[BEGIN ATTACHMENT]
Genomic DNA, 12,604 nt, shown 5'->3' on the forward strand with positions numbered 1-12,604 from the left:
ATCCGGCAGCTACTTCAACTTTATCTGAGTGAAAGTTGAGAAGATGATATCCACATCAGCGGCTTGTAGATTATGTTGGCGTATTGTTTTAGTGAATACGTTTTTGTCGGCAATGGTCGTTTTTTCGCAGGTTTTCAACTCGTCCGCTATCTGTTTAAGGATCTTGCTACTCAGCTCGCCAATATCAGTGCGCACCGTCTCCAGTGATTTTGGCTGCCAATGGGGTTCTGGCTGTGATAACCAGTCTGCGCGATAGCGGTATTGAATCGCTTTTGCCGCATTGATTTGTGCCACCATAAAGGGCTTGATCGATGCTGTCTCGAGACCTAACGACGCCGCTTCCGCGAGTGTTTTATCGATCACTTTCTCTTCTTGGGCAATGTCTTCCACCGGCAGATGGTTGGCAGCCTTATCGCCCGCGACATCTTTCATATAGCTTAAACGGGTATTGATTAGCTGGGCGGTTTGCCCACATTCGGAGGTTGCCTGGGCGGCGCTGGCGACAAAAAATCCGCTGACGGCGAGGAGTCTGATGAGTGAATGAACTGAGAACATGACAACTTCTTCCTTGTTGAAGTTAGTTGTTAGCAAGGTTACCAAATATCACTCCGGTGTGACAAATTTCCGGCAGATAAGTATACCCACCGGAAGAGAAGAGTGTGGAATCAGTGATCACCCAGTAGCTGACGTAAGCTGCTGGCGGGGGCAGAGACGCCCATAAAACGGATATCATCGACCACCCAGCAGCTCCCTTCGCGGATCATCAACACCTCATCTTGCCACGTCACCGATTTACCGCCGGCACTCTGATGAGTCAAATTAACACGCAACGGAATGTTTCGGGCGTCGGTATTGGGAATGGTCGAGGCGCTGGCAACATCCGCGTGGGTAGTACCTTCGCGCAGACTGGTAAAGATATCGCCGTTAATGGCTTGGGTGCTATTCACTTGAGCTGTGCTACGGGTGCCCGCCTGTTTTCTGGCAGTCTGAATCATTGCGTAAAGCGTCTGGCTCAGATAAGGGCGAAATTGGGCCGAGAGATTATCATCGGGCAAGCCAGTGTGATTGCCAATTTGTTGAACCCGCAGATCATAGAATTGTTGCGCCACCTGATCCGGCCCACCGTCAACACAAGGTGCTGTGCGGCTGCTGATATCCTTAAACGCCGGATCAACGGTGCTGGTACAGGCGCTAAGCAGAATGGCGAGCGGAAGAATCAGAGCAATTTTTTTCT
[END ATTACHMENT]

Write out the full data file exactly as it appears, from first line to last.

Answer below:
Genomic DNA, 12,604 nt, shown 5'->3' on the forward strand with positions numbered 1-12,604 from the left:
ATCCGGCAGCTACTTCAACTTTATCTGAGTGAAAGTTGAGAAGATGATATCCACATCAGCGGCTTGTAGATTATGTTGGCGTATTGTTTTAGTGAATACGTTTTTGTCGGCAATGGTCGTTTTTTCGCAGGTTTTCAACTCGTCCGCTATCTGTTTAAGGATCTTGCTACTCAGCTCGCCAATATCAGTGCGCACCGTCTCCAGTGATTTTGGCTGCCAATGGGGTTCTGGCTGTGATAACCAGTCTGCGCGATAGCGGTATTGAATCGCTTTTGCCGCATTGATTTGTGCCACCATAAAGGGCTTGATCGATGCTGTCTCGAGACCTAACGACGCCGCTTCCGCGAGTGTTTTATCGATCACTTTCTCTTCTTGGGCAATGTCTTCCACCGGCAGATGGTTGGCAGCCTTATCGCCCGCGACATCTTTCATATAGCTTAAACGGGTATTGATTAGCTGGGCGGTTTGCCCACATTCGGAGGTTGCCTGGGCGGCGCTGGCGACAAAAAATCCGCTGACGGCGAGGAGTCTGATGAGTGAATGAACTGAGAACATGACAACTTCTTCCTTGTTGAAGTTAGTTGTTAGCAAGGTTACCAAATATCACTCCGGTGTGACAAATTTCCGGCAGATAAGTATACCCACCGGAAGAGAAGAGTGTGGAATCAGTGATCACCCAGTAGCTGACGTAAGCTGCTGGCGGGGGCAGAGACGCCCATAAAACGGATATCATCGACCACCCAGCAGCTCCCTTCGCGGATCATCAACACCTCATCTTGCCACGTCACCGATTTACCGCCGGCACTCTGATGAGTCAAATTAACACGCAACGGAATGTTTCGGGCGTCGGTATTGGGAATGGTCGAGGCGCTGGCAACATCCGCGTGGGTAGTACCTTCGCGCAGACTGGTAAAGATATCGCCGTTAATGGCTTGGGTGCTATTCACTTGAGCTGTGCTACGGGTGCCCGCCTGTTTTCTGGCAGTCTGAATCATTGCGTAAAGCGTCTGGCTCAGATAAGGGCGAAATTGGGCCGAGAGATTATCATCGGGCAAGCCAGTGTGATTGCCAATTTGTTGAACCCGCAGATCATAGAATTGTTGCGCCACCTGATCCGGCCCACCGTCAACACAAGGTGCTGTGCGGCTGCTGATATCCTTAAACGCCGGATCAACGGTGCTGGTACAGGCGCTAAGCAGAATGGCGAGCGGAAGAATCAGAGCAATTTTTTTCT